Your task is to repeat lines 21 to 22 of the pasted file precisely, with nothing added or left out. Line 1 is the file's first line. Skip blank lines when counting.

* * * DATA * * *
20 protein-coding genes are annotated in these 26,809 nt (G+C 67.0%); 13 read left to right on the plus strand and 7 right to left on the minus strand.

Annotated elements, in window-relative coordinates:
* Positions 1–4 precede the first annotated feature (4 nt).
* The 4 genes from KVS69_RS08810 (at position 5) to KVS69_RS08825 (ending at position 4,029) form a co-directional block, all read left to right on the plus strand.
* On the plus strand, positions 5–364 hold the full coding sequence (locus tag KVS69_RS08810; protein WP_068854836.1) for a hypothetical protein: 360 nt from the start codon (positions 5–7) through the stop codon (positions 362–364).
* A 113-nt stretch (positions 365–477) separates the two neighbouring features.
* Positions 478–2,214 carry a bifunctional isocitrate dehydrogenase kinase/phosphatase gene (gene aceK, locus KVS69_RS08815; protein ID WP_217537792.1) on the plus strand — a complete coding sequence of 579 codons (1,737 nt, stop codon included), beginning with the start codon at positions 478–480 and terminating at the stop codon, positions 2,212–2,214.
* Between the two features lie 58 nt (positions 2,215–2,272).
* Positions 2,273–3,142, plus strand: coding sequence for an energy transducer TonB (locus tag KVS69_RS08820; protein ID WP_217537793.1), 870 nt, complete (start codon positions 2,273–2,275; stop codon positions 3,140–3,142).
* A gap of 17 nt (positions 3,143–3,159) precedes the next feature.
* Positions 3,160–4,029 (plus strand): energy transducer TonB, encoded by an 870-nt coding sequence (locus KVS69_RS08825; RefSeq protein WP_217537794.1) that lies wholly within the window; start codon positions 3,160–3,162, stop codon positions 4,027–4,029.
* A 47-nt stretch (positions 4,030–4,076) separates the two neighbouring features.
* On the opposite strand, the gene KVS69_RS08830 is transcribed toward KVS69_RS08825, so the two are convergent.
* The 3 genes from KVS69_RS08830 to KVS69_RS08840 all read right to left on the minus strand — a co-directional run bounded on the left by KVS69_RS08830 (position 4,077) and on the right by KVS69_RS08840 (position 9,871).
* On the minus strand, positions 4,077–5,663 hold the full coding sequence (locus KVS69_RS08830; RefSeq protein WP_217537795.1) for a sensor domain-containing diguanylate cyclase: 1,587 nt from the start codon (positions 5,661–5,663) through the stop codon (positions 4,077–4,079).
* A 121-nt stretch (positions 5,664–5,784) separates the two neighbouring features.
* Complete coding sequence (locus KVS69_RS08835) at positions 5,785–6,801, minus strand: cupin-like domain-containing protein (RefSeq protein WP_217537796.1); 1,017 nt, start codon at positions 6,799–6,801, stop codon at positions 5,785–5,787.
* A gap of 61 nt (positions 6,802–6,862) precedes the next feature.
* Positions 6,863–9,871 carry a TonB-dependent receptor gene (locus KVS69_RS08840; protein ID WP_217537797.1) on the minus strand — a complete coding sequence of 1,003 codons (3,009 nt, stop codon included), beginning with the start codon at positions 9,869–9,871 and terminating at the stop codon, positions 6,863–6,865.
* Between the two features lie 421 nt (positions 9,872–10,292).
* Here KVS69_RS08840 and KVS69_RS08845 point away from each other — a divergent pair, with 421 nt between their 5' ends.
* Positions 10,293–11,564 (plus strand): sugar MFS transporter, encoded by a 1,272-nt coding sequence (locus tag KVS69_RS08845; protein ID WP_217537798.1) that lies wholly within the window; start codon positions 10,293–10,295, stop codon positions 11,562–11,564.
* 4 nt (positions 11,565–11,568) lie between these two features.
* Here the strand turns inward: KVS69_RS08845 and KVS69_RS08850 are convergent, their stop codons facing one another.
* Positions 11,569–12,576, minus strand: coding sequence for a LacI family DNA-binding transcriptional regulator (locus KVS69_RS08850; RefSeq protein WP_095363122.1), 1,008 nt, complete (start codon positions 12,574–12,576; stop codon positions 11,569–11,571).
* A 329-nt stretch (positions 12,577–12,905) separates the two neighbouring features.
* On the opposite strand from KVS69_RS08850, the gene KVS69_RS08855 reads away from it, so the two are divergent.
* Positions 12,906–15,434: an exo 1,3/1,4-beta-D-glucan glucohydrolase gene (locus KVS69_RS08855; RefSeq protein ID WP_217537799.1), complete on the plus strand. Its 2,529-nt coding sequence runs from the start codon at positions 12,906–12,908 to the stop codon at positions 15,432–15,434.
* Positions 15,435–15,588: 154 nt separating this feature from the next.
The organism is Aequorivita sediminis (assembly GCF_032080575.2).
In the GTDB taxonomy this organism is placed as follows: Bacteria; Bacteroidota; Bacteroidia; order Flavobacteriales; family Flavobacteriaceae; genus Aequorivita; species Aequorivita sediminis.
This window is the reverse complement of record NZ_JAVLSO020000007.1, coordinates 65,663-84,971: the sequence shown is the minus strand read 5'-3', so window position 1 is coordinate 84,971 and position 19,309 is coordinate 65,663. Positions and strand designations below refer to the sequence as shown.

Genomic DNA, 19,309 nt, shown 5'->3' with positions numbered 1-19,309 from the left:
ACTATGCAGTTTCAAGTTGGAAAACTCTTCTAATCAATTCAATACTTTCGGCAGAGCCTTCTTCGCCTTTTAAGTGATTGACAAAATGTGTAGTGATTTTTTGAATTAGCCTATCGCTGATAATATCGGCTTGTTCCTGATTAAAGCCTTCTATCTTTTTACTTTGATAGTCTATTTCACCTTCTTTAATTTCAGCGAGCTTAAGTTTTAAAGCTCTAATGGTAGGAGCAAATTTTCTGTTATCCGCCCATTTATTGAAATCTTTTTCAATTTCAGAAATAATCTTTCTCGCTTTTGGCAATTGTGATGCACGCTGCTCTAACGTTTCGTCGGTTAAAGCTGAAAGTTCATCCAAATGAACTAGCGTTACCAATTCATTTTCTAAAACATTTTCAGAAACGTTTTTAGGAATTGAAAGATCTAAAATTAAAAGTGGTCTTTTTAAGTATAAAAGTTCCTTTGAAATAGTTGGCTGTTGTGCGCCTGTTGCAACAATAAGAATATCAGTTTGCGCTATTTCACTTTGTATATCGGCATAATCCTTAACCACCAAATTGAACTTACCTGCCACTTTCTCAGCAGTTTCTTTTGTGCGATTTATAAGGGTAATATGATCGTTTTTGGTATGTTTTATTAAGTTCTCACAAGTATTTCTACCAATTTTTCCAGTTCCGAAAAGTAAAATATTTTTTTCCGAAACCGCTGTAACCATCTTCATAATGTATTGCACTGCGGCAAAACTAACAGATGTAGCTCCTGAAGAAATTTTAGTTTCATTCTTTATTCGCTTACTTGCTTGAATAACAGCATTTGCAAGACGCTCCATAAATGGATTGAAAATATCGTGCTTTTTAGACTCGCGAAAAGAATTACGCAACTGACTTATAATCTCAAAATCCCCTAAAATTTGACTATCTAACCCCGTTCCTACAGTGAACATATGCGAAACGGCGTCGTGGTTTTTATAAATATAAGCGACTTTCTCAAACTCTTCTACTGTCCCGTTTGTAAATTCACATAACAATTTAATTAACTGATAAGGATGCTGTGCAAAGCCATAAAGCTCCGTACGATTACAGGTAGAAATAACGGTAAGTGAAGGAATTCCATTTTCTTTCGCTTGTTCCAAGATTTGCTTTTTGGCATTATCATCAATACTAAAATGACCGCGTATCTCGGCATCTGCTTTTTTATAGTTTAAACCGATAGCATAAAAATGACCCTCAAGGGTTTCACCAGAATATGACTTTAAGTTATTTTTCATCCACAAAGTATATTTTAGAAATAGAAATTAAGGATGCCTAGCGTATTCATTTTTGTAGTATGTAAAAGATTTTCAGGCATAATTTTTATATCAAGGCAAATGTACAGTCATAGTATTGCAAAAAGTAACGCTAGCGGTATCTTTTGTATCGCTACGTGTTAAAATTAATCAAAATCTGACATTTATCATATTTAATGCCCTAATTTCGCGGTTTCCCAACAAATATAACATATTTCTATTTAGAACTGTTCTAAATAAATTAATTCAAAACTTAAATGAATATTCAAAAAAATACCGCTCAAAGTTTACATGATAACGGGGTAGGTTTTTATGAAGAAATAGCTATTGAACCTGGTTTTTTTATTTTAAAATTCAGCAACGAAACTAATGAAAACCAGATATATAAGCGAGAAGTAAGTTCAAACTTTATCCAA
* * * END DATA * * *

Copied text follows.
* Here KVS69_RS08840 and KVS69_RS08845 point away from each other — a divergent pair, with 421 nt between their 5' ends.
* Positions 10,293–11,564 (plus strand): sugar MFS transporter, encoded by a 1,272-nt coding sequence (locus tag KVS69_RS08845; protein ID WP_217537798.1) that lies wholly within the window; start codon positions 10,293–10,295, stop codon positions 11,562–11,564.